Obit: Wells, Charles H. (1894 - 1917)

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----Source: HUMBIRD ENTERPRISE (Humbird, Clark County, Wis.) 02/10/1917

Wells, Charles H. (22 JUL 1894 - 1 FEB 1917)

Early last fall, about September, two young men who were formerly residents in this vicinity (Humbird, Clark County, Wis.), and who had been at work here during the summer months, Clifford and Charles Wells, obtained permission to cut wood and fence posts on the Howe place six miles east of town. The land is now the property of B. J. Stallard, and a deal was readily made with them to cut the wood and posts and clear the land. Both were reliable young men of good habits, industrious and energetic, and as soon as the fall weather set in they commenced work. They possessed a team, wagon, sleighs, etc., and also all the necessary household utensils for keeping bachelor's ball on the place while they were at their labors. Success was crowning their efforts and the boys had flowery visions for the future when they expected to become the owners of a piece of land themselves. Everything went well up to the stormy period which settled over this section a month ago.

The snow storms of the last few weeks had blocked the roads and the boys were no longer able to get their wood to town for delivery. Provisions were running low, and at last someone must get out and break the track for more four and groceries. Clifford was not feeling well and Charlie offered to go. He had not eaten breakfast and made the way to town all right last week Thursday afternoon. Here he purchased part of a sack of flour and some other eatables, and arranged to ride home with F. D. Green, as far as the latter went. Mr. Green waited until school was out for his children and others going that way, and left with them about 4:30, Charlie riding in the sleigh with the others. The storm had again begun and upon reaching home, Mr. Green urged Charlie to remain at his place until morning, but the young man would not listen to it, as he feared for his brother who needed the food and might be sick.

He started from Mr. Green's place afoot and when last seen by the family was making his way readily through the snow toward his home.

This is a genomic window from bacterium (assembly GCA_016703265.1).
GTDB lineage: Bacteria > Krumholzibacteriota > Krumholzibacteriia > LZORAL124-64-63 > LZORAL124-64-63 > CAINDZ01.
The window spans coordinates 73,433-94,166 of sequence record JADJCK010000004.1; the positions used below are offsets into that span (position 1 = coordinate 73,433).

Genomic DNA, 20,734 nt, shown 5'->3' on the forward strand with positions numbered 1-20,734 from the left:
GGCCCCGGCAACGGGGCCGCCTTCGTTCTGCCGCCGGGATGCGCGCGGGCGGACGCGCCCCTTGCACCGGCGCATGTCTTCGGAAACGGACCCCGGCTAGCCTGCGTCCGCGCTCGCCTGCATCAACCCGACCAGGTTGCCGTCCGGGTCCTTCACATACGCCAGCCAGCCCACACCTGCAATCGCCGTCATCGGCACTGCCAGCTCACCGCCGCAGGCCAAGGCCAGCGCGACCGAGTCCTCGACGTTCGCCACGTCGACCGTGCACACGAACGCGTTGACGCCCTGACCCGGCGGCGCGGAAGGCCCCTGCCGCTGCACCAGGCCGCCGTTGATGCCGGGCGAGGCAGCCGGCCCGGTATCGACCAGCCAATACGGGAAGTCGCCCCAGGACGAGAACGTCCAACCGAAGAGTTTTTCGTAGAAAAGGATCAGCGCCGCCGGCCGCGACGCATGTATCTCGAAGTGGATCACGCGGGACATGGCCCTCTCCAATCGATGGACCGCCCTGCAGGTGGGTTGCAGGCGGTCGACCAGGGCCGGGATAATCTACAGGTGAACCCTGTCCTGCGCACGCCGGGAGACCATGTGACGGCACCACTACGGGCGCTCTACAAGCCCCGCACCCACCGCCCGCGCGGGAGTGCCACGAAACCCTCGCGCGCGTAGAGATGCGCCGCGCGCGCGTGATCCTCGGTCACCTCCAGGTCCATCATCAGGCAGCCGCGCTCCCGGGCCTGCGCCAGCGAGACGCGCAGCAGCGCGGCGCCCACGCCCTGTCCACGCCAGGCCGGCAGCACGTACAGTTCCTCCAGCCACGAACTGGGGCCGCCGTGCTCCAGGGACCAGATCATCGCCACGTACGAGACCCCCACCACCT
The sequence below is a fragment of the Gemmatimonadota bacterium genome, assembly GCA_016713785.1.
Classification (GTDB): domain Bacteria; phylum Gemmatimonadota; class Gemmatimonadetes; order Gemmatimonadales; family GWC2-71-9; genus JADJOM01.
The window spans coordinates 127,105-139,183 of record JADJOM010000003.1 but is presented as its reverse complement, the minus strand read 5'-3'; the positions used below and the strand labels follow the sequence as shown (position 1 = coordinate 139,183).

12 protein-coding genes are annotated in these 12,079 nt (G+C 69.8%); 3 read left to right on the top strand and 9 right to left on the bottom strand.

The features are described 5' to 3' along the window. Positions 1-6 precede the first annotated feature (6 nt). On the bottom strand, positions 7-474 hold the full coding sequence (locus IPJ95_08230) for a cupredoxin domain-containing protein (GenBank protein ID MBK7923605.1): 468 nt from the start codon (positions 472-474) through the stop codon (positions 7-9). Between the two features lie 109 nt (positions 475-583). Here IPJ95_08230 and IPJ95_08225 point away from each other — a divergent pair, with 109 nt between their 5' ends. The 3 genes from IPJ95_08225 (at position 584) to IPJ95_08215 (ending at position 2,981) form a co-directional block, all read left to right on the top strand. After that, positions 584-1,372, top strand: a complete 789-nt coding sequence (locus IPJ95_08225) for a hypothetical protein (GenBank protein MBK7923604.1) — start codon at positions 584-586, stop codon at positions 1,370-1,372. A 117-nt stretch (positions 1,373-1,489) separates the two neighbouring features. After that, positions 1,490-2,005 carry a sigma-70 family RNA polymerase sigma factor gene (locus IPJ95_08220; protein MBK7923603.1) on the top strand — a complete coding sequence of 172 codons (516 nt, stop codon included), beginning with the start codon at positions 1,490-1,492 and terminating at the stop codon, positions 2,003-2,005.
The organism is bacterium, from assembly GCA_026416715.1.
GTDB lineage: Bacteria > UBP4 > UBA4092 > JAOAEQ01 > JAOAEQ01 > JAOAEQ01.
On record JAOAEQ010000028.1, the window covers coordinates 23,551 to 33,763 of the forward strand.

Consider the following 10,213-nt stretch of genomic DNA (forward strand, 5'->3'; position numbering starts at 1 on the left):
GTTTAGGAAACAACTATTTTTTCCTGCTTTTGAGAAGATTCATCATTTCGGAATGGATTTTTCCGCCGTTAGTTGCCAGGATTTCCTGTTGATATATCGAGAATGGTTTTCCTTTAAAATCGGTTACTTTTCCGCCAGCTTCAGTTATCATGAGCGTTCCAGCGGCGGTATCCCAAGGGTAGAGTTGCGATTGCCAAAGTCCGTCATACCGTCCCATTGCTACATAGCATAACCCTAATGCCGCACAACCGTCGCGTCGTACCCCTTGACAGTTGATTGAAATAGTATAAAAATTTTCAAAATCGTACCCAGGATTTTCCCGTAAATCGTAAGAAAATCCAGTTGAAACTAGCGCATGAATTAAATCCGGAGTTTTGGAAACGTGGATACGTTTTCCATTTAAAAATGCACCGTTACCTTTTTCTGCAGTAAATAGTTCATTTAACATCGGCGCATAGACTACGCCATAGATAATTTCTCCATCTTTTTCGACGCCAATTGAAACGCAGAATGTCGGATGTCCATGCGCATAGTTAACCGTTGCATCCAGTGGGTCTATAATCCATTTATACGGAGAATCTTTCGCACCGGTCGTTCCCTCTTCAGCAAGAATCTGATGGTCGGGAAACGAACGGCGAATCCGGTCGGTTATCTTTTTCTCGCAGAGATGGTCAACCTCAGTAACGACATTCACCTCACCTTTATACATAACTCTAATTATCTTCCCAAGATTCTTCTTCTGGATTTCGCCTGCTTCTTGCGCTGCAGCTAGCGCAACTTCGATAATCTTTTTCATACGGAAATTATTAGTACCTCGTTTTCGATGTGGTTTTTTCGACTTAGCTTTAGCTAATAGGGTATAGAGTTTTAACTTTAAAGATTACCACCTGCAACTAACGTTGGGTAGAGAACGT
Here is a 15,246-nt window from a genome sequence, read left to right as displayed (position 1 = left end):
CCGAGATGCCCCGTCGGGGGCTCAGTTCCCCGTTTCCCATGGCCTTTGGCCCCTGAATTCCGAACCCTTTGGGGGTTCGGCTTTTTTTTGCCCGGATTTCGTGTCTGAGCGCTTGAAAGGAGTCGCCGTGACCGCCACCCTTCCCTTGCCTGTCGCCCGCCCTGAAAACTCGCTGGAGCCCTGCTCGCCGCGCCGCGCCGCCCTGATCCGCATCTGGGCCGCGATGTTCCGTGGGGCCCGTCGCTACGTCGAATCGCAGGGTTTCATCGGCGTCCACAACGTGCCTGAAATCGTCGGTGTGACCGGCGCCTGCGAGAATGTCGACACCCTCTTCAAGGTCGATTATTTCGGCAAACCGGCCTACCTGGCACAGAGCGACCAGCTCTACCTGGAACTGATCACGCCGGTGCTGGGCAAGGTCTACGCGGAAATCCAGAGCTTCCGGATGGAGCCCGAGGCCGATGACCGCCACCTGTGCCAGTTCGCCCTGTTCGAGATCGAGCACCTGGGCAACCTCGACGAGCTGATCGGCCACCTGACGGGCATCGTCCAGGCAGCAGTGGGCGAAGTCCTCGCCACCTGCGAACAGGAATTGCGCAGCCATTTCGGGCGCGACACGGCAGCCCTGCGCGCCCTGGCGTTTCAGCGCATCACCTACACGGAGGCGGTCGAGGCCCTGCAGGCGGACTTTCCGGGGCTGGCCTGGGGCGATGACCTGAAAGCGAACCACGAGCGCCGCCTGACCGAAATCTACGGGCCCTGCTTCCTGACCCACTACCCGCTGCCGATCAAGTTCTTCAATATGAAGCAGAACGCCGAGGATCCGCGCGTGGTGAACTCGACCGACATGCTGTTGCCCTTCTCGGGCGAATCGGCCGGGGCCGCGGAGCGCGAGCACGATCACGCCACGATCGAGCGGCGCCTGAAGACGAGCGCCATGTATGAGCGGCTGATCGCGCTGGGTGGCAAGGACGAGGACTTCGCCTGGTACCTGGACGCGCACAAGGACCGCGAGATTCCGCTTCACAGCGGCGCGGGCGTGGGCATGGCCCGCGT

Friday morning came and Charlie had not returned home. Clifford became anxious and started on a search for him. He went at once to the home of F. D. Green, and there was appalled by the information that Charlie had left there afoot for home about six or before the evening before. Mr. Green went along to assist in finding the unfortunate youth, knowing that he must have frozen to death, unless by chance he had gotten onto some other road and reached shelter. He and Clifford followed the trail the brother had taken from Mr. Green's place, and although the tracks were nearly obliterated they were able to trace them along the road, to a place where he had entered the woods. From there the trail was more distinct and soon the frozen body was found. The body was found about noon, laying in the snow some hundred rods or more from their home, and about thirty rods from the road across the swamp. The cap and mittens had been removed and the pack of provisions which he was carrying home was in the snow but a short distance from where he had fallen exhausted to succumb tot he cold. Clifford was nearly overcome with grief at the sight of his brother, and bemoaned the fact that he had allowed him, the younger of the two, to make the trip alone to town. Mr. Green returned with Clifford to the hanty where the boys lived, and together they unloaded wood from the sleigh, got out ht team and started to bring the body to the village. When at W. E. Gregory's farm the team became exhausted from breaking roads through the deep snow, and Mr. Gregory's team was secured to make the rest of the journey. The body was taken to M. Kretschmer's undertaking rooms, where it was prepared for burial, and the parents at Cataract notified. His mother is in a very serious condition with illness and has not yet been told of the death of her son. The father was also unable to come, but the older brother George came to the village as soon as possible.

On Saturday, Bert, Peter and Archie Fradenburg and Earl Bemis with teams, went out to the shanty occupied by the boys and brought their belongings to town, Clifford being unable to continue with the work alone.

Charles Herbert Wells was born near Sparta on July 22, 1894, and came to his death Feb. 1, 1917. When a small boy his parents moved onto a farm east of this village, where they resided a number of years, and there he spent his boyhood and youth and attended school. About ten years ago his parents returned to their former home near Sparta, and that has been his home for the greater part of the time. Since last fall he and his brother have lived on the Howe place, and were engaged in clearing the land and cutting wood for sale. Both were industrious young men and had met with good success in the undertaking, until the death intervened to close the chapter. Mr. Wells is survived by his parents, Mr. and Mrs. Glen Wells, two sisters, Mrs. Ed McCray and Pearl, all of Cataract; two brothers, George of Sparta, and Clifford of Humbird. One little sister is buried in the Mentor Cemetery. The funeral services were held at the Free Methodist Church on Tuesday afternoon, his brothers George and Clifford, being the only members of the family enabled to be present at the last sad rites. Services were conducted by Rev. J. K. Peckham, assisted by Rev. J. D. Crandell. Pallbearers were Ernest and Russ Putman, Bert and George Fradenburg, Omar Gregory and Fred Barr. On account of the badly drifted roads and the almost impossibility of entering the cemetery, only a few followed the cortege to the silent city, but the sympathies of a large number of sorrowing friends are with the family in their affliction. The burial was made in the Mentor Cemetery.



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